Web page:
11. To verify the laws of combination of resistances (series and parallel) using metre bridge.

**Demonstration Experiments (The following experiments are to be demonstrated by the teacher):**

1. To convert a given galvanometer into (a) an ammeter of range, say 2A and (b) a voltmeter of range 4V.

2. To study I-V characteristics of a semi-conductor diode in forward and reverse bias.

3. To determine refractive index of a glass slab using a traveling microscope.

4. Identification of diode, LED, transistor, IC, resistor, capacitor from mixed collection of such items.

5. Use of multimeter to (i) identify base of transistor, (ii) distinguish between npn and pnp

type transistors, (iii) see the unidirectional flow of current in case of diode and an LED, (iv) check whether a given electronic component (e.g. diode, transistors, IC) is in working order.

6. Charging and discharging of a capacitor.

The project work and Practical file consist of a Total = 15 marks, out of which the Project Work will be 10 marks.

The Project work is to be assessed by a Visiting Examiner appointed locally and approved by CISCE.

All candidates will be required to do one project involving some physics-related topic/s under the guidance and regular supervision of the Physics teacher.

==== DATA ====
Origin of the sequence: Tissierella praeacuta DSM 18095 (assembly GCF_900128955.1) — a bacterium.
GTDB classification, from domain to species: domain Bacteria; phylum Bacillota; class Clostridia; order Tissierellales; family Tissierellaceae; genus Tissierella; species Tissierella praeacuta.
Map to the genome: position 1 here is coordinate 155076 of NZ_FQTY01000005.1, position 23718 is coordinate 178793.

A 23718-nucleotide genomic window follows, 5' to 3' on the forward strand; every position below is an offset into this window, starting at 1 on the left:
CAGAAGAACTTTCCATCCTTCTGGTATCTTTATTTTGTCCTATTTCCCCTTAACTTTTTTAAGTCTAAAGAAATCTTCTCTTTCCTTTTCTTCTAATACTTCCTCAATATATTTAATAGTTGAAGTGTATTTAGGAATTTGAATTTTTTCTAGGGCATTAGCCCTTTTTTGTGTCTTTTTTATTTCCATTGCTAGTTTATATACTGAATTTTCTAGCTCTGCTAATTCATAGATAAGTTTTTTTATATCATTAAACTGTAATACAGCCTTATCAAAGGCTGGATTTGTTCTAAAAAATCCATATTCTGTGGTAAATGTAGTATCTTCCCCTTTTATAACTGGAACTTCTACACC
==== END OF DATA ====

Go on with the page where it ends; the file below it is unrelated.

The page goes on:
Candidates should undertake any one of the following types of projects:

• Theoretical project

• Working Model

• Investigatory project (by performing an experiment under supervision of a teacher).

Candidates are to prepare a technical report including title, abstract, some theoretical discussion, experimental setup, observations with tables of data collected, graph/chart (if any), analysis and discussion of results, deductions, conclusion, etc. The teacher should approve the draft, before it is finalised. The report should be kept simple, but neat and elegant. Teachers may assign or students may choose any one project of their choice.

The Practical File will be of 5 marks. The Visiting Examiner is required to assess the candidates on the basis of the Physics practical file maintained by them during the academic year.